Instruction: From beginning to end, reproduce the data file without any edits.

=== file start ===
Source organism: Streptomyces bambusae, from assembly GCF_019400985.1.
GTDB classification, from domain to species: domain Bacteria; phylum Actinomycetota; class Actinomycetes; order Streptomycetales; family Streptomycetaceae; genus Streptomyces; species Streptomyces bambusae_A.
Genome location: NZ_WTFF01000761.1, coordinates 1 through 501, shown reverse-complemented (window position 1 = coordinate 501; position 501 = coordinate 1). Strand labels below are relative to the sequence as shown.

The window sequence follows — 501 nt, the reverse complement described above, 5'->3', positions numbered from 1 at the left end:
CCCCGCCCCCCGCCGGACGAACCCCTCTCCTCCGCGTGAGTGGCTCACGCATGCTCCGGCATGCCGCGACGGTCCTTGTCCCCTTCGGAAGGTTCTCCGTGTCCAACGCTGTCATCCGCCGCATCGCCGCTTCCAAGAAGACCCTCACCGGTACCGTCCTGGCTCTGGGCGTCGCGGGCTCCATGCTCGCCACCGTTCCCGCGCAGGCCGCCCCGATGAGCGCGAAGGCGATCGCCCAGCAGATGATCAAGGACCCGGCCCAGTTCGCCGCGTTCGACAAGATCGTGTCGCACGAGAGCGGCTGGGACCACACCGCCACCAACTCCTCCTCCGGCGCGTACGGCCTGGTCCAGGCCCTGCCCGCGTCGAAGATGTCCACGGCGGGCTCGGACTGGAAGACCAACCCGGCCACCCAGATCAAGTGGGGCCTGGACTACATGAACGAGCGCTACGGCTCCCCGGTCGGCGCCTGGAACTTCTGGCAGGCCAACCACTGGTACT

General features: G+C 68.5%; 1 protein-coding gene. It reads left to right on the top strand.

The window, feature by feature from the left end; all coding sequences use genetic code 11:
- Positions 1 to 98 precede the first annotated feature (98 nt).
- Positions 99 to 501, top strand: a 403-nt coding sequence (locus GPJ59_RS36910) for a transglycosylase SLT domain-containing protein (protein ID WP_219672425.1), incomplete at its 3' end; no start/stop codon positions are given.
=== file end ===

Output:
Source organism: Streptomyces bambusae, from assembly GCF_019400985.1.
GTDB classification, from domain to species: domain Bacteria; phylum Actinomycetota; class Actinomycetes; order Streptomycetales; family Streptomycetaceae; genus Streptomyces; species Streptomyces bambusae_A.
Genome location: NZ_WTFF01000761.1, coordinates 1 through 501, shown reverse-complemented (window position 1 = coordinate 501; position 501 = coordinate 1). Strand labels below are relative to the sequence as shown.

The window sequence follows — 501 nt, the reverse complement described above, 5'->3', positions numbered from 1 at the left end:
CCCCGCCCCCCGCCGGACGAACCCCTCTCCTCCGCGTGAGTGGCTCACGCATGCTCCGGCATGCCGCGACGGTCCTTGTCCCCTTCGGAAGGTTCTCCGTGTCCAACGCTGTCATCCGCCGCATCGCCGCTTCCAAGAAGACCCTCACCGGTACCGTCCTGGCTCTGGGCGTCGCGGGCTCCATGCTCGCCACCGTTCCCGCGCAGGCCGCCCCGATGAGCGCGAAGGCGATCGCCCAGCAGATGATCAAGGACCCGGCCCAGTTCGCCGCGTTCGACAAGATCGTGTCGCACGAGAGCGGCTGGGACCACACCGCCACCAACTCCTCCTCCGGCGCGTACGGCCTGGTCCAGGCCCTGCCCGCGTCGAAGATGTCCACGGCGGGCTCGGACTGGAAGACCAACCCGGCCACCCAGATCAAGTGGGGCCTGGACTACATGAACGAGCGCTACGGCTCCCCGGTCGGCGCCTGGAACTTCTGGCAGGCCAACCACTGGTACT

General features: G+C 68.5%; 1 protein-coding gene. It reads left to right on the top strand.

The window, feature by feature from the left end; all coding sequences use genetic code 11:
- Positions 1 to 98 precede the first annotated feature (98 nt).
- Positions 99 to 501, top strand: a 403-nt coding sequence (locus GPJ59_RS36910) for a transglycosylase SLT domain-containing protein (protein ID WP_219672425.1), incomplete at its 3' end; no start/stop codon positions are given.